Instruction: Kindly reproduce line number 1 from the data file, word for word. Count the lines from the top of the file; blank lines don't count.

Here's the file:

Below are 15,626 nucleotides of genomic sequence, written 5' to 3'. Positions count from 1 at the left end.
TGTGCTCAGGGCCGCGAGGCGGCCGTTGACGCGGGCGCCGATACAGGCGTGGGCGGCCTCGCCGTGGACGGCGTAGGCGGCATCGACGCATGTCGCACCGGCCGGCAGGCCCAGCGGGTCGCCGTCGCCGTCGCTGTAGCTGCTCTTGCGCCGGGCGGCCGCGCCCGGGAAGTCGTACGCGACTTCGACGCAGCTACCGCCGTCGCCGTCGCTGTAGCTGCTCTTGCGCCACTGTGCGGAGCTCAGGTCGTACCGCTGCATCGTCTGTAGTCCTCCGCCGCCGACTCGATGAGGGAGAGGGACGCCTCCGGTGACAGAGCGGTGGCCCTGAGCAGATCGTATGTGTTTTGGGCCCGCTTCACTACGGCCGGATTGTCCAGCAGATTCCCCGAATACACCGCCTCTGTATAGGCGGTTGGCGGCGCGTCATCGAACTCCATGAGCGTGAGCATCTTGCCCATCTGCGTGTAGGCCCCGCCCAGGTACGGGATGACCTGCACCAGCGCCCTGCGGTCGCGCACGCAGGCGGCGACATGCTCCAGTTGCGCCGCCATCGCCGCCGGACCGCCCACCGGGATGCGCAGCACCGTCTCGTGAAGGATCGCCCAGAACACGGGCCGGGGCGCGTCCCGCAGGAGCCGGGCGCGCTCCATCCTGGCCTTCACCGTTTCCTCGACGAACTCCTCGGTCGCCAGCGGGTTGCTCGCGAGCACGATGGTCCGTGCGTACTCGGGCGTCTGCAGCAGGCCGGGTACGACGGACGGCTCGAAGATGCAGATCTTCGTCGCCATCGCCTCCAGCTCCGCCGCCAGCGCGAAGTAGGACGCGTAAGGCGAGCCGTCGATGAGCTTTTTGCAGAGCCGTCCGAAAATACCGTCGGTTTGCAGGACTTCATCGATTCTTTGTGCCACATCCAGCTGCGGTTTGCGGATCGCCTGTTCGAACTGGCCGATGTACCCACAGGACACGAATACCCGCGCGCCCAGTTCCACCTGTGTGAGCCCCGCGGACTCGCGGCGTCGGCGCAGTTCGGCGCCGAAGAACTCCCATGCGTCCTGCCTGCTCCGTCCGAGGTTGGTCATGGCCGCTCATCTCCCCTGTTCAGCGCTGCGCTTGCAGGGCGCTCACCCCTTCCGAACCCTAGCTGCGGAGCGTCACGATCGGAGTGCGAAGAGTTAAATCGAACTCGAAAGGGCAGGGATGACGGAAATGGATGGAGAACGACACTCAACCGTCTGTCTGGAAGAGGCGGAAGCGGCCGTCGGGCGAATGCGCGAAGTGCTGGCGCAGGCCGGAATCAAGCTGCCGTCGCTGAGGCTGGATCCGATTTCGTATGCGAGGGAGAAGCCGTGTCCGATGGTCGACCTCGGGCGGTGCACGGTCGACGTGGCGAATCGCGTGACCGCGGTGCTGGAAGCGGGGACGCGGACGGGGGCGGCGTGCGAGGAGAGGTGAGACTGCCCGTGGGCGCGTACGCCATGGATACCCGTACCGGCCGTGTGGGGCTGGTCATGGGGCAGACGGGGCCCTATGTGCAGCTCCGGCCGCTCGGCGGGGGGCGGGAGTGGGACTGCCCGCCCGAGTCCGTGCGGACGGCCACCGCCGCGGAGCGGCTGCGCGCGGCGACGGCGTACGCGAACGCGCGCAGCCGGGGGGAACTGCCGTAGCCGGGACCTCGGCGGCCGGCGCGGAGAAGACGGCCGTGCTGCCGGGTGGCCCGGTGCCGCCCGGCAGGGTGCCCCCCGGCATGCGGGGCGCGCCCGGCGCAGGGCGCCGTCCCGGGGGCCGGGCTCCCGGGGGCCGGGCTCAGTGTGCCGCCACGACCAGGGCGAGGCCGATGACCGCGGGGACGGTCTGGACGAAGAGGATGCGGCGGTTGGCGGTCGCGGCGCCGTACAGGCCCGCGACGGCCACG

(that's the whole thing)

Below are 15,626 nucleotides of genomic sequence, written 5' to 3'. Positions count from 1 at the left end.